The watch list for any academic film course almost always rounds out to something like: a Chaplain comedy, some Technicolor musical, four impenetrable foreign films, two other silent-era juggernauts and Citizen Kane.
“Breaking In” is not as painful a movie as it has been framed to be. In fact, coming in with modest expectations, viewers will likely find the film not nearly as torturous and dull as described by reviewers.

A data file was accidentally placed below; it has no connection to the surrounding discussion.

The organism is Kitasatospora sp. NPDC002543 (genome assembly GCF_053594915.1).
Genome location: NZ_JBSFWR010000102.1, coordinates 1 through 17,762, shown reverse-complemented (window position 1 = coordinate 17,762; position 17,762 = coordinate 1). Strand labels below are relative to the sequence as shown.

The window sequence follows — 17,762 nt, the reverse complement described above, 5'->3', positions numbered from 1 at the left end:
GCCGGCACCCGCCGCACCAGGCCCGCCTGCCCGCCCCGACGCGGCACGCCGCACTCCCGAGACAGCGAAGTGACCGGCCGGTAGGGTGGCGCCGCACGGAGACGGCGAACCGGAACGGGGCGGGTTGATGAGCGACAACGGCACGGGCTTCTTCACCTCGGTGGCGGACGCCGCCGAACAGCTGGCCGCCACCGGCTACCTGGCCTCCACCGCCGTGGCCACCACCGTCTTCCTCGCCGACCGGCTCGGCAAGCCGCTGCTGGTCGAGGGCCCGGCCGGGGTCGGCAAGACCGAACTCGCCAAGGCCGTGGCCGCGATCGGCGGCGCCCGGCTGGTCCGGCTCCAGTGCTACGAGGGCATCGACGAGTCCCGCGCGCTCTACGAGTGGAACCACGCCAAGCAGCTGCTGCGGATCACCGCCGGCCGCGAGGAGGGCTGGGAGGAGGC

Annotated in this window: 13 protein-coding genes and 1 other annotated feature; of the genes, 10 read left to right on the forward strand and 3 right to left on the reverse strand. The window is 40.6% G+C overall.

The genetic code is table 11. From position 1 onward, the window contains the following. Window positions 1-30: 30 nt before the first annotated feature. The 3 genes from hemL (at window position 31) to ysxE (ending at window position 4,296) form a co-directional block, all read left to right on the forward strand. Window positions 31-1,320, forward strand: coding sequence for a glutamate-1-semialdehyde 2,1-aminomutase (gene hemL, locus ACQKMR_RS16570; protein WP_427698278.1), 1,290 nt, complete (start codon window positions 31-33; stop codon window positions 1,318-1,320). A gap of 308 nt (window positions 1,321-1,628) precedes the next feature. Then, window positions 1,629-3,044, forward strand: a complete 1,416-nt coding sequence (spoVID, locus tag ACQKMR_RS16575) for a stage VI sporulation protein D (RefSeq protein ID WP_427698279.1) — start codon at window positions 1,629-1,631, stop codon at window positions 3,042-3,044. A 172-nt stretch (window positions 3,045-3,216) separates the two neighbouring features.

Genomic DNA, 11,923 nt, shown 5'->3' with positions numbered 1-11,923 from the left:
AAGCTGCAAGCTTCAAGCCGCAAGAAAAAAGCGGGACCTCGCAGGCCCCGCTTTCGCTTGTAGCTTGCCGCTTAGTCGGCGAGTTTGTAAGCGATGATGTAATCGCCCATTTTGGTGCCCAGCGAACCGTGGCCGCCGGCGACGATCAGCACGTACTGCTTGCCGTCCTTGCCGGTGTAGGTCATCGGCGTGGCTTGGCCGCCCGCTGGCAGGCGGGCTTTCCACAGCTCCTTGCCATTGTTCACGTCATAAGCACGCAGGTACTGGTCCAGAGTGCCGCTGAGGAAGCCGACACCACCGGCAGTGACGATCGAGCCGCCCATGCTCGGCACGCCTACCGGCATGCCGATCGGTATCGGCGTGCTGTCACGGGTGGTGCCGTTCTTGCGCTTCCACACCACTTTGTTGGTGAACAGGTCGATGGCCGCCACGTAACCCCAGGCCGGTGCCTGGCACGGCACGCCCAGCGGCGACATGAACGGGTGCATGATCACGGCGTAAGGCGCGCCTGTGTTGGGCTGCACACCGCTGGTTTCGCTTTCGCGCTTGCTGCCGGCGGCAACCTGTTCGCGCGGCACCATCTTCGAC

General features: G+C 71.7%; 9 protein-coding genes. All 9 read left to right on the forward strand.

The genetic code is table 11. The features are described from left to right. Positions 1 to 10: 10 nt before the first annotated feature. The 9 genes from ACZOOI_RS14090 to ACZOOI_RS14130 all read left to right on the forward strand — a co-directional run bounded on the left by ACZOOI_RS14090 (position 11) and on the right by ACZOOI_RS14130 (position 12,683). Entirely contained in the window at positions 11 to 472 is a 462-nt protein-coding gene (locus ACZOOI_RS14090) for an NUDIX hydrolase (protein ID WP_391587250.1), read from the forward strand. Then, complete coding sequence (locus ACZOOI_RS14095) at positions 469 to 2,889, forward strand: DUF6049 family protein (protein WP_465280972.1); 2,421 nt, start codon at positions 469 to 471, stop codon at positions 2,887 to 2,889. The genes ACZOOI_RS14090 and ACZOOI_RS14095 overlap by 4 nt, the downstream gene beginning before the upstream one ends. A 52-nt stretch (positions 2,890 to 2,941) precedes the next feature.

The requiem for the local scene — the underground scene, the house show scene, the “we’ll never be big, that’s okay we just want to be” scene — is the greatest kind of music movie. To perfectly encapsulate how a specific moment in a specific place looked and sounded is one thing.
How does one review a film like “Avengers: Infinity War?” To list the cast would take half the article. Describing the plot in any kind of detail would be viewed as a colossal spoiler. It’s not trying to sell itself to newcomers because by now, the entire world likes superheroes.